Why would I want Pulte to patch some dry wall and replace a door that will continue to damage. The answer from Pulte? They will come and fix it again. This does NOT solve the problem. The damage that is occurring are symptoms of the actual problem. I told Pulte until they find out what the problem is and fix the problem, it was worthless to fix something and then have to fix it again. I have already taken enough time from work. I believe any reasonable person would come to the same conclusion as I have.
Since the October 11th 2006 structural engineering inspection, there are about 10-12 I-joists that have begun to split and a couple have started 'peeling'. This is not a good thing, especially when these joists are made not to split. This means the pressure placed on the foundation of this house is incredible. The stairway continues to come 'apart'.
A technical representative from the joist company came to the house to examine the joists. After his examination, I asked him about the issues regarding the splitting and he looked at me and said, "Splitting joists are the least of your problems." These joists are not supposed to split and he explained why they are. The steel posts are pushing the steel I-beam up. This in turn is pushing the joists up. As the joists are pushed up the ends that are held down by the framework are being pushed down by the pressure and therefore are splitting. I have to monitor the splitting and once they get to a certain length (they are currently between 5" - 15"), it will become a problem with the integrity of the house. I will continue monitoring the joists.
I am truly concerned that in the near future I will be walking down the stairs and the stairway will fall. At least at this point in time I don't have to worry about the gas line getting a crack and blowing up the house. I made Pulte replace the gas line. They had the report that said the gas line was a imminent safety issue and only after four days when I demanded it be changed, it finally was - some 5 hours later. I have a gas fireplace and am afraid to light it.
I have also found that on the north one-half of the house, the framework has come off the foundation 1/2". It may be more, but that was a significant number by itself. This explains why the blue insulation came out. The pressure from the house pushing down on the joists squeezed the blue insulation out just like squeezing a twinkie.
There has been movement in the framework of the garage. I can tell because the bottom corner of the garage and the concrete 'lip' of the garage floor is continually getting further apart. This is a problem but what makes it worse, field mice can enter. I have stuffed papers in the hole, but mice are tenacious. Because the door from the garage to the utility room will not close, I now have a rodent problem. I live in a home that is only four months old and have to contend with serious structural defects and a rodent problem.
It has now been discovered the garage floor is rising!! I probably forgot to mention previously, but the entire garage floor has cracked and separated from the foundation around the perimeter of the garage. As I mentioned above, the framework to the garage has moved and while I and another person were looking at it, he remarked, "look at your freezer!" It was tilted. I have measured it and will post pictures but one side is 15/16" of an inch higher than the other. This is incredible since the movement has happened in the last month.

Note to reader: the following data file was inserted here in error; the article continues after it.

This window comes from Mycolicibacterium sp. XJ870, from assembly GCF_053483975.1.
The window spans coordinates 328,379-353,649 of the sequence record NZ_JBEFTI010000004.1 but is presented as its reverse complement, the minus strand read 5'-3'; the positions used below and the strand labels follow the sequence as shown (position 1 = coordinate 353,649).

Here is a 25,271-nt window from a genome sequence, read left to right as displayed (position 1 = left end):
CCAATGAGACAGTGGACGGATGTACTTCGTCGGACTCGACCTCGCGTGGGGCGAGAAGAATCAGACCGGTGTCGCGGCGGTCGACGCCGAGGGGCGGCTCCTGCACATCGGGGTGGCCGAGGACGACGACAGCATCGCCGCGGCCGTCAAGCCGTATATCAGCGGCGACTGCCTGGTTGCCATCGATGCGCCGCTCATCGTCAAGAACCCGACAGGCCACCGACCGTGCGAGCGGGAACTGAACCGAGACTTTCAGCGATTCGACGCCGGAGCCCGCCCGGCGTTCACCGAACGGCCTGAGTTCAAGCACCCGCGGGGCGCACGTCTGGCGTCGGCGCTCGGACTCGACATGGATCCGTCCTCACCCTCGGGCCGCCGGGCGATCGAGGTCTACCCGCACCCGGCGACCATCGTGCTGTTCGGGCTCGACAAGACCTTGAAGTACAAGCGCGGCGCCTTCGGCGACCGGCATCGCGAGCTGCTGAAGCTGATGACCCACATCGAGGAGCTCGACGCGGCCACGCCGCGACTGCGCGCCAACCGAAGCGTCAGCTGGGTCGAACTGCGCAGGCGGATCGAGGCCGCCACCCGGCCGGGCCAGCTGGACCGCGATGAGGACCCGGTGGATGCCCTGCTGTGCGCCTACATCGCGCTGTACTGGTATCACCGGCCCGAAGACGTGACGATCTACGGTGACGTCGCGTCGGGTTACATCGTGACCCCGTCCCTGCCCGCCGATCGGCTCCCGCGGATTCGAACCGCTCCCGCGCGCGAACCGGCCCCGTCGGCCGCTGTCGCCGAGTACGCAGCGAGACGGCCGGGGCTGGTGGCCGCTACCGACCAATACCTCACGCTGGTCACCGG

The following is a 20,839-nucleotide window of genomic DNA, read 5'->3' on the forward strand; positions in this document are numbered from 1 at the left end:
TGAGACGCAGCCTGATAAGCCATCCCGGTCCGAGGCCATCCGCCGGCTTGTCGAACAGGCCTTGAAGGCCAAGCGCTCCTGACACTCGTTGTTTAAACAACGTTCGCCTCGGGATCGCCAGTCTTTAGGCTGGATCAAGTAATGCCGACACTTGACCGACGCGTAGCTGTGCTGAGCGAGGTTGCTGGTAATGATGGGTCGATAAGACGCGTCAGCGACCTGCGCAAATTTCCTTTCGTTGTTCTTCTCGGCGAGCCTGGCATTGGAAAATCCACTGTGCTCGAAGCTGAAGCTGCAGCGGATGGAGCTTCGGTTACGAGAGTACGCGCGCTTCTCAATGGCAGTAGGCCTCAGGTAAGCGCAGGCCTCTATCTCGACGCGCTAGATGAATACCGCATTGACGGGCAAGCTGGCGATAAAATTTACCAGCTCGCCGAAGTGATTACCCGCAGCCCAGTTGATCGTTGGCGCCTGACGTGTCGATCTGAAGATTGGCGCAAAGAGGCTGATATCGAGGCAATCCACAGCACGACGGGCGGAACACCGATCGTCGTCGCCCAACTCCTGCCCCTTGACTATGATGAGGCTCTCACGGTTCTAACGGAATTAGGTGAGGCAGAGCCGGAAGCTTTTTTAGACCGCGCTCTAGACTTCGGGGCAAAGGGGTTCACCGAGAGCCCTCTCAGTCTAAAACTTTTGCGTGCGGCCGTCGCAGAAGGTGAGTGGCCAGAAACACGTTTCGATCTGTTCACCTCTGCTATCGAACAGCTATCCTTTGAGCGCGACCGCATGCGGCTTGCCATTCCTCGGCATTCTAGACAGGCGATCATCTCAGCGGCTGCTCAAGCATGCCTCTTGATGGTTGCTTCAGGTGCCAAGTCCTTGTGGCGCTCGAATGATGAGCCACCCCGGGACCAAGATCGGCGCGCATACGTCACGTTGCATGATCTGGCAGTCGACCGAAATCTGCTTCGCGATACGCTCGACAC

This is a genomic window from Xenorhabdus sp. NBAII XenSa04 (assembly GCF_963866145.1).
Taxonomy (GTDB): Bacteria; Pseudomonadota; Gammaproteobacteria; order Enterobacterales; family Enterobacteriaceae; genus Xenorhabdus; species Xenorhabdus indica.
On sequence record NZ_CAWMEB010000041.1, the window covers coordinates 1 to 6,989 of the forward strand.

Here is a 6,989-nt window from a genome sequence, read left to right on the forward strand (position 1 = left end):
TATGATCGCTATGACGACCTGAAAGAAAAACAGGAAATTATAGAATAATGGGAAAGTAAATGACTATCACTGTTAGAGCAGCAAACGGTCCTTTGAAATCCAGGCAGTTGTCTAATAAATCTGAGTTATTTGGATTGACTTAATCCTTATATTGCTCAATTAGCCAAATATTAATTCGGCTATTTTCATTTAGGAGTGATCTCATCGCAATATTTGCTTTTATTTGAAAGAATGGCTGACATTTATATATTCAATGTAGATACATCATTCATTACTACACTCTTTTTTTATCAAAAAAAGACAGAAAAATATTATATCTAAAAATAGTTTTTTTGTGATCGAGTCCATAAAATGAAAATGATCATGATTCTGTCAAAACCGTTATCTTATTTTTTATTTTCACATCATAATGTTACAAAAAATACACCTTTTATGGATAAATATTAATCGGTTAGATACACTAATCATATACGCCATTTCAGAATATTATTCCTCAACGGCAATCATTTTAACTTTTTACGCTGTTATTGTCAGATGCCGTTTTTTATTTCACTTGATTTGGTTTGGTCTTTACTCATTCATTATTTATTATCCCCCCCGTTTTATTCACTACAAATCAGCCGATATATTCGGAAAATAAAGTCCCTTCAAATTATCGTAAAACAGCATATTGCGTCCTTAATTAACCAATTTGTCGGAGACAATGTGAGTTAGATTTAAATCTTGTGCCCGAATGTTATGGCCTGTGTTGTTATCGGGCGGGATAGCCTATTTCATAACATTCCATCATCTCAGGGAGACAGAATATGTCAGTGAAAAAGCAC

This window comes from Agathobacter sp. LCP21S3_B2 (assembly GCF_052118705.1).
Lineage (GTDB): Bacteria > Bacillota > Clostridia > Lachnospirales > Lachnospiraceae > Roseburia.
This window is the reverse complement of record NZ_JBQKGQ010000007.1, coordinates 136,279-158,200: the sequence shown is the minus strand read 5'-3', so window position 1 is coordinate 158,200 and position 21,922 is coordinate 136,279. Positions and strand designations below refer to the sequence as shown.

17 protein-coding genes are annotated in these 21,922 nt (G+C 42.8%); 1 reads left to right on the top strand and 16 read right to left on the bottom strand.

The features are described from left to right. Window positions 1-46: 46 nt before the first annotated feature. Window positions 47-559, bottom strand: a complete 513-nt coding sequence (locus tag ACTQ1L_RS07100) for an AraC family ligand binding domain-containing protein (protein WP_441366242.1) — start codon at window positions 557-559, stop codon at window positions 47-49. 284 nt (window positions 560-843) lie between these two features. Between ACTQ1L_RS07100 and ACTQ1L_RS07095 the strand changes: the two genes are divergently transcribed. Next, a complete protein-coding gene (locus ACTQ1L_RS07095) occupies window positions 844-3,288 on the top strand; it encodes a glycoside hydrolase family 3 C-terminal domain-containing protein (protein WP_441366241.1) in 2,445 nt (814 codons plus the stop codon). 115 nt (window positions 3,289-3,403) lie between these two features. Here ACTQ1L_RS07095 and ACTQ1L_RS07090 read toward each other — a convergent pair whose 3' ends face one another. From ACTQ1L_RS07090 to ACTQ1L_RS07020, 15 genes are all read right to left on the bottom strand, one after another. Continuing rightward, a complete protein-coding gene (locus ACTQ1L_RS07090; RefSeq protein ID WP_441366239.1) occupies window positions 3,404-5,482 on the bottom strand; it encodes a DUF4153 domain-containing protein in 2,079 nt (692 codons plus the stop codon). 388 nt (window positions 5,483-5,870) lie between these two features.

The posts that hold up my deck are splitting down the middle vertically. However, the housing inspector said that was normal and there was no problem. Since this housing inspector was the one who approved the foundation inspection, I am skeptical. I will post some pictures and if I am mistaken and someone knows, please let me know and I will stand corrected. The deck is also coming away from the house. If that is not the case, the house is falling away from the deck. Either way, it is not good.
The front step to the house is rising now. You can visually see the threshold of the door slanted and the door looks cock-eyed. In addition it is starting to squeeze the siding on the west wall.
I mentioned above that Pulte Mortgage held my mortgage. I received a letter they sold it to Chase Finance beginning December 2006. Chase did not realize they purchased a mortgage on a house that isn't even worth the mortgage, or even the down payment! I am currently looking into this situation. An update on this. Chase is stuck. They are not happy at all.
Finally agreeing to hiring a foundation expert to pull core samples, Pulte contracted a company for December 8th 2006 . There was also another structural engineer inspection and another firm that took laser readings on this December 8, 2006 . I agreed to the inspections so that it will provide the higher management at Pulte the justification necessary to buy back this house as soon as possible.
The geo tech core sampling test results are in. If you would like to read the report, please click on enter.
While walking around with the structural engineer on December 8th 2006, more damage has been found. One of the windows in the basement is now cracked, evidently from the pressure. There is a 1/4" or more crack at the beginning of the hall in the ceiling, which is indication the house is tending to 'crack' in half. Also around the sides of the two back sliding doors, are cracking.